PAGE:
Harvesting Pinene Terpenes
We had a very interesting inquiry recently about specific pine needles on some of the properties we manage. We have a stable up in Greer, Arizona that we co-manage with another couple and there is an abundance of pine in the area. The email we received was about a specific type of pine, and the emailing party inquired about making a trip out from California to walk the property and inspect the pine. After a few emails were exchanged they followed up with a phone call. Initially, I didn’t understand the nature of the call and took a defensive position during our discussions, it almost sounded like someone was trying to scam us out of something, although I didn’t know what that would have been either. I gave them the opportunity to talk and explain the purpose of the emails and the call in greater detail. It turns out they were looking for a very specific flavor terpene called Pinene. Apparently, there is something specific about the pine trees that grow in Greer that had interested the manufacturer and they wanted to come in and collect some data. It sounded like something out of the forestry class I took in High School, as we had spent time trekking through the woods collecting moss and fungus samples.
We opened our doors to them and allowed them to come to stay the weekend at the farm. There is a guest house in the back of the property where we allow guests and clients to stay on occasion and it happened to be available the weekend they wanted to come out.
Pinene terpenes are currently a very common form of an organic terpene and can be found in many things besides pine needles like cannabis, basil, dill, rosemary, and parsley. Many that are in the marijuana business use terpenes in their edibles and CBD products. When THC and CBD are extracted from the cannabis plant it loses many of its flavor profiles, and reintroducing terpenes into edible products enhances the flavor of the products.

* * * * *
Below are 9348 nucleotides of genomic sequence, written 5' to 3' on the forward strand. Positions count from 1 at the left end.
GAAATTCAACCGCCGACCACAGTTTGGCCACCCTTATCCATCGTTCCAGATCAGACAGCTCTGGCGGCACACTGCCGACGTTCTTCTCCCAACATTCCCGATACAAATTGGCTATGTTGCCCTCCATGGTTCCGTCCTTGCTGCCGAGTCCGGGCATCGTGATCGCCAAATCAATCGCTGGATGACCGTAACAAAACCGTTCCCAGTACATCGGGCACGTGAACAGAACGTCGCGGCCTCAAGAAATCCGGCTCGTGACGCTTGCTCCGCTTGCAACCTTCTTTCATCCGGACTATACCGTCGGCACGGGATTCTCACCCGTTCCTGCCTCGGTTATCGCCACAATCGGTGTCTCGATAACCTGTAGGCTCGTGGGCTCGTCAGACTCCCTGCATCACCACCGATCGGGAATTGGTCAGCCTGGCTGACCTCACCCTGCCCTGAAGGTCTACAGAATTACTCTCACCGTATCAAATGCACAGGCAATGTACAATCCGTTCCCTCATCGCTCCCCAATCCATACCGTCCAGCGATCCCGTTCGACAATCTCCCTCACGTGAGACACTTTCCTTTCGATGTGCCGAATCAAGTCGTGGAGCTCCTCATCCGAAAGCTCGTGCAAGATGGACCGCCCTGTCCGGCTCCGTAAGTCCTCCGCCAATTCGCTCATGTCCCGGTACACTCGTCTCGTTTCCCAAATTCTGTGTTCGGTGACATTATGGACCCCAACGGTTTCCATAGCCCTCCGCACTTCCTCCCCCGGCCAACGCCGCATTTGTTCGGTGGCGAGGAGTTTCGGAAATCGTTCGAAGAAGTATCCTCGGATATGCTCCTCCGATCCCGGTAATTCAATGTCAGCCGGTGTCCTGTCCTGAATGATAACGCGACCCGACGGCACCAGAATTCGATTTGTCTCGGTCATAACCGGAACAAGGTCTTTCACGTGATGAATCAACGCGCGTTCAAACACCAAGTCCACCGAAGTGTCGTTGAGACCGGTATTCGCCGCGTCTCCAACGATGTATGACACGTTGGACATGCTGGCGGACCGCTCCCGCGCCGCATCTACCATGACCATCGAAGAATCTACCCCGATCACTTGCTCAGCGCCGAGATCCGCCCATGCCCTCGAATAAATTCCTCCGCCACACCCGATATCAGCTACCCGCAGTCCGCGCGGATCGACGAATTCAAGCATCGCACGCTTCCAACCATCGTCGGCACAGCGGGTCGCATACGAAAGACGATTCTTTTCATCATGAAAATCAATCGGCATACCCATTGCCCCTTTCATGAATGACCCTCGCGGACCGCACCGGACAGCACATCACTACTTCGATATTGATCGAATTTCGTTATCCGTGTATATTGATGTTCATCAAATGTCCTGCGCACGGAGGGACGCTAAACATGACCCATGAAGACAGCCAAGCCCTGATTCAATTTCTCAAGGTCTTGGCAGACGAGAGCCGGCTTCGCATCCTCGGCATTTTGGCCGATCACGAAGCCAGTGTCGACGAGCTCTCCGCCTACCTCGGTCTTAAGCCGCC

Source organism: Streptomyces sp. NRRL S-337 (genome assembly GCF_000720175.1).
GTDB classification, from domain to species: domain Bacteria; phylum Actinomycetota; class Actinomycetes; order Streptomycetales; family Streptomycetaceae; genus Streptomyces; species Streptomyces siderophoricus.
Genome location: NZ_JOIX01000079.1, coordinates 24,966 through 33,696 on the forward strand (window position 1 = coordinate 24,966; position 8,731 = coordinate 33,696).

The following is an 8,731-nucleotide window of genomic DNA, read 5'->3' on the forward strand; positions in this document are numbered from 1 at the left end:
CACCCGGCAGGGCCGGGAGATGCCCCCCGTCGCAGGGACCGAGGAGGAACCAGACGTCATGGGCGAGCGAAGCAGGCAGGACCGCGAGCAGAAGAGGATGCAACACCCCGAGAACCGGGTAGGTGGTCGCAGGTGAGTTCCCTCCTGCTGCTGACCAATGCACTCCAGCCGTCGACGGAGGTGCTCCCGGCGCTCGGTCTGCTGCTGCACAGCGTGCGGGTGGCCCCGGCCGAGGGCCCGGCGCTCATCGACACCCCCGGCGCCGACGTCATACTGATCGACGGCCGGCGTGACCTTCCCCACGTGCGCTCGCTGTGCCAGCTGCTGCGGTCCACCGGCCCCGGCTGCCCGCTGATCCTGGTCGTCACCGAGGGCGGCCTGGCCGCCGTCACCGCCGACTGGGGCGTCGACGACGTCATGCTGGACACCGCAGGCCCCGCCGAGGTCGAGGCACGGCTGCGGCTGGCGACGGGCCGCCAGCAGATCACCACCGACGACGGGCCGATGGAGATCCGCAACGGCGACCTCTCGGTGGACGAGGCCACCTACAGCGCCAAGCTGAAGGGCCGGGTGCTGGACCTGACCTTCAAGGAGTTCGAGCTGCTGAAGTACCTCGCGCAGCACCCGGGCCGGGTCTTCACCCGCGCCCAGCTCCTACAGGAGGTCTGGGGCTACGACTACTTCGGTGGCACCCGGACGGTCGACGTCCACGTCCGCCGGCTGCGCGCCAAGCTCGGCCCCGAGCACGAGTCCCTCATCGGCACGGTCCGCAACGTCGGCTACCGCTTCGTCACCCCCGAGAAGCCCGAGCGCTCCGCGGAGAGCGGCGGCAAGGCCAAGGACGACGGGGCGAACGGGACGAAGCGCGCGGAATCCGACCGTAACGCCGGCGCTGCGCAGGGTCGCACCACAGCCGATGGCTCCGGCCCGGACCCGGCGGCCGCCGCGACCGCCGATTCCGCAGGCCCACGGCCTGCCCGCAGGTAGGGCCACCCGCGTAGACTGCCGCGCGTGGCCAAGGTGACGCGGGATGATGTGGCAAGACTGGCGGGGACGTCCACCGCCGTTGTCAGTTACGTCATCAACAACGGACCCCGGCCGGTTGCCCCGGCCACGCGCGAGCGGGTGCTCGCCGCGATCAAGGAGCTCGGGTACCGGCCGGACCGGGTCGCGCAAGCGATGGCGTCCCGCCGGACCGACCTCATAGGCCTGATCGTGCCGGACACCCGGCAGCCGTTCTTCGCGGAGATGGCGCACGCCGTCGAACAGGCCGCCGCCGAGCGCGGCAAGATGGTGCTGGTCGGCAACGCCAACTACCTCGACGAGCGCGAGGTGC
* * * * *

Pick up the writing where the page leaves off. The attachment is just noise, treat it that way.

What they were looking for on the farm was a very unique flavor profile from a type of pine tree found in Northern Arizona. Every climate produces natural plant life that differs from state to state. The pine tree in Washington state is very different from the pine trees found in Arizona. The specific type of pine apparently is a hybrid of the Ponderosa Pine and the Englemann Spruce. I’m not sure what the science behind that is, or if it has naturally absorbed flavor profiles from the spruce after hundreds of years growing amongst each other, whatever the case, it’s interesting and a change of pace from the horse wrangling we’re used to doing on these properties.
It was interesting enough that I thought I would share it with those of you still on our email list and receive periodic updates about our projects. As always, thank you for the support, we look forward to seeing most of you at our annual holiday event his year.